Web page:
While the presidents of both the European Commission and the European Parliament have called on Britain to invoke Article 50 of the EU treaty to start its withdrawal from the bloc, it may be a while.
The referendum is only advisory. Parliament, where two-thirds of lawmakers want Britain to remain in the European Union, is sovereign. David Cameron has left the decision to activate Article 50 to his successor. He or she will almost certainly want parliamentary approval. Politicians will be reluctant to ignore or overturn the referendum result, but they may be willing to complicate Brexit by laying down conditions for the negotiations, for example, by insisting on access to the single market.
The Brexiteers are badly divided on this issue. The anti-European faction carried out a highly successful guerrilla war against the ratification of the Maastricht Treaty in the 1990s. They did not block it, but they did delay it. Pro-European lawmakers, with their overwhelming majority in the House of Commons, may decide it’s time for payback.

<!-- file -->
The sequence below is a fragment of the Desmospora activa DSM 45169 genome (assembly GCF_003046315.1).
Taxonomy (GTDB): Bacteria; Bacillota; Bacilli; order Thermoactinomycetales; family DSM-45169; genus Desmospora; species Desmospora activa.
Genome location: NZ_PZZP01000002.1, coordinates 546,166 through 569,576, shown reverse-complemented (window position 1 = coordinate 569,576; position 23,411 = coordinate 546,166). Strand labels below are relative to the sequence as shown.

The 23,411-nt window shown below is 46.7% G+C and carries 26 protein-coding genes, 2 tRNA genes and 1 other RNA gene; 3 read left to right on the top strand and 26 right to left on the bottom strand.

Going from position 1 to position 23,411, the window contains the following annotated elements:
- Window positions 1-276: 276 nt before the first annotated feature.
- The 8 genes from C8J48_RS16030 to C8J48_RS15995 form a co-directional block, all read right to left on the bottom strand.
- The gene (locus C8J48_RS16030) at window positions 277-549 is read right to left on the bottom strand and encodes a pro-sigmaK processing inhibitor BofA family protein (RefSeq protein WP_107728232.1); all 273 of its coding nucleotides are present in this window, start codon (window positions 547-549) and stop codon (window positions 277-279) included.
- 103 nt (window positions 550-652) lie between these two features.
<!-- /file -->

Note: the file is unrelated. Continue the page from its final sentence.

The Parliament in Westminster may not be the only one stalling Britain’s exit. Scottish first minister Nicola Sturgeon has threatened to veto a withdrawal from the EU in her assembly. It appears this could only be avoided by amending the Scottish devolution legislation (although the constitutional lawyers are arguing this one out), another lengthy parliamentary procedure.
The new prime minister may even decide to call snap elections, which would give the British people the chance for a rethink.
In any event, it is possible that the United Kingdom may not formally start the process of leaving the EU until the end of the year. By then, with parliamentary and presidential elections coming into view in France and Germany, its allies may be only too happy for Britain to hold off on the decision for a while longer.